|Q||Human health and social work activities||4,538||±65|
|R||Arts, entertainment and recreation||1,059||±43|
|S/T||Other service activities and private households||1,010||±43|
Download this table Table 1: Sampling variability for estimates of jobs in the UK, thousands, June 2019.xls .csv
More detailed sampling variability information for estimates of jobs is available from Dataset JOBS07.Back to table of contents
A job is an activity performed for an employer or customer by a worker in exchange for payment, usually in cash, or in kind, or both. The number of jobs is not the same as the number of people in employment. This is because a person can have more than one job. The number of jobs is the sum of employee jobs from employer surveys, self-employment jobs from the Labour Force Survey, those in HM Forces and government-supported trainees. The number of people in employment is measured by the Labour Force Survey (LFS); these estimates are available in our Employment in the UK release.
Vacancies are defined as positions for which employers are actively seeking recruits from outside their business or organisation. The estimates are based on the Vacancy Survey – a survey of businesses designed to provide estimates of the stock of vacancies across the economy, excluding agriculture, forestry and fishing (a small sector for which the collection of estimates would not be practical).
A more detailed Glossary is available.Back to table of contents
Estimates of jobs are compiled from a number of sources, including Short Term Employer Surveys (STES), the Quarterly Public Sector Employment Survey (QPSES) and the Labour Force Survey (LFS). STES is a group of surveys that collect employment and turnover information from private sector businesses. In December of each year, the jobs estimates are “benchmarked” to the latest estimates from the Business Register and Employment Survey.
Estimates of vacancies are obtained from the Vacancy Survey, a survey of employers.
The Quality and Methodology Information (QMI) reports for jobs and vacancies pull together important qualitative information on the various dimensions of data quality, as well as providing a summary of methods used to compile the output.Back to table of contents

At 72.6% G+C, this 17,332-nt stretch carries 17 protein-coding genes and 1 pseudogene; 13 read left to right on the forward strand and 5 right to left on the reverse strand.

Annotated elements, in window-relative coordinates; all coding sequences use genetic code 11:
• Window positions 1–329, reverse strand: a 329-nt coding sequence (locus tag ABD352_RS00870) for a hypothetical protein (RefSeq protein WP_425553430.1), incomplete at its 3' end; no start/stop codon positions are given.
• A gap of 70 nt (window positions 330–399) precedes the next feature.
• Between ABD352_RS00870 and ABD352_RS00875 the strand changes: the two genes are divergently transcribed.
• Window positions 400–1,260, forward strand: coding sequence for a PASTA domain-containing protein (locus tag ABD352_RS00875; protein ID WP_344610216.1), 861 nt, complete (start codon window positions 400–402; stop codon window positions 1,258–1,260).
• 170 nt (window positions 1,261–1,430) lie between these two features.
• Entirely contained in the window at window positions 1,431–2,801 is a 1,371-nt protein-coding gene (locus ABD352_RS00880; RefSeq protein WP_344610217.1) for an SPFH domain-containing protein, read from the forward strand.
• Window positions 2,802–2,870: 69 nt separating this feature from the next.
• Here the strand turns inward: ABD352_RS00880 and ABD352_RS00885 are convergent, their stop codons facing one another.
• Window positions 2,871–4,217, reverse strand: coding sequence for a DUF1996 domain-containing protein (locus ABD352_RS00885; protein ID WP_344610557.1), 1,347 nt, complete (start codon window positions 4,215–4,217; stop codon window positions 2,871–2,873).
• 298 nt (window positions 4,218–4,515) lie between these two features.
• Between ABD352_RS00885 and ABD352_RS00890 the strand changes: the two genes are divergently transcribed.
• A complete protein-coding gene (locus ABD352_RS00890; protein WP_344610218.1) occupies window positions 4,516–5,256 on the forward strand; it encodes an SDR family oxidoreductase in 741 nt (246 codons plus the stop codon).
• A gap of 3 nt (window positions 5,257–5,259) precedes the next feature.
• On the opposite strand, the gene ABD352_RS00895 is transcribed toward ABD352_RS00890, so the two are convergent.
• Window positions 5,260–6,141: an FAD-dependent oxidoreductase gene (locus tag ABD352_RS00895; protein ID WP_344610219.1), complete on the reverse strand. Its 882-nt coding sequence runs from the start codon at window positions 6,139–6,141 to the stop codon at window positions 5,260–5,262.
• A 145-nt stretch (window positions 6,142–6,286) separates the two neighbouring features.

Accuracy of the statistics: estimating and reporting uncertainty
The figures in this bulletin mainly come from surveys of businesses, which gather information from a sample rather than from the whole population. The samples are designed to be as accurate as possible given practical limitations such as time and cost constraints. Results from sample surveys are always estimates, not precise figures. This can have an impact on how changes in the estimates should be interpreted, especially for short-term comparisons.
As the number of people available in the sample gets smaller, the variability of the estimates that we can make from that sample size gets larger. Estimates for small groups (for example, vacancies in the construction industry), which are based on quite small subsets of the Vacancy Survey sample, are less reliable and tend to be more volatile than for larger aggregated groups (for example, total vacancies in the UK).
In general, short-term changes in the growth rates reported in this bulletin are not usually greater than the level that can be explained by sampling variability. Short-term movements in reported rates should be considered alongside longer-term patterns in the series and corresponding movements in other sources to give a fuller picture.
Further information is available in A guide to labour market statistics.
Sampling variability information for jobs is available in Table 1 in this bulletin and in Dataset JOBS07.
The sampling variability of the three-month average vacancies level is around plus or minus 1.5% of that level.Back to table of contents
Contact details for this Statistical bulletin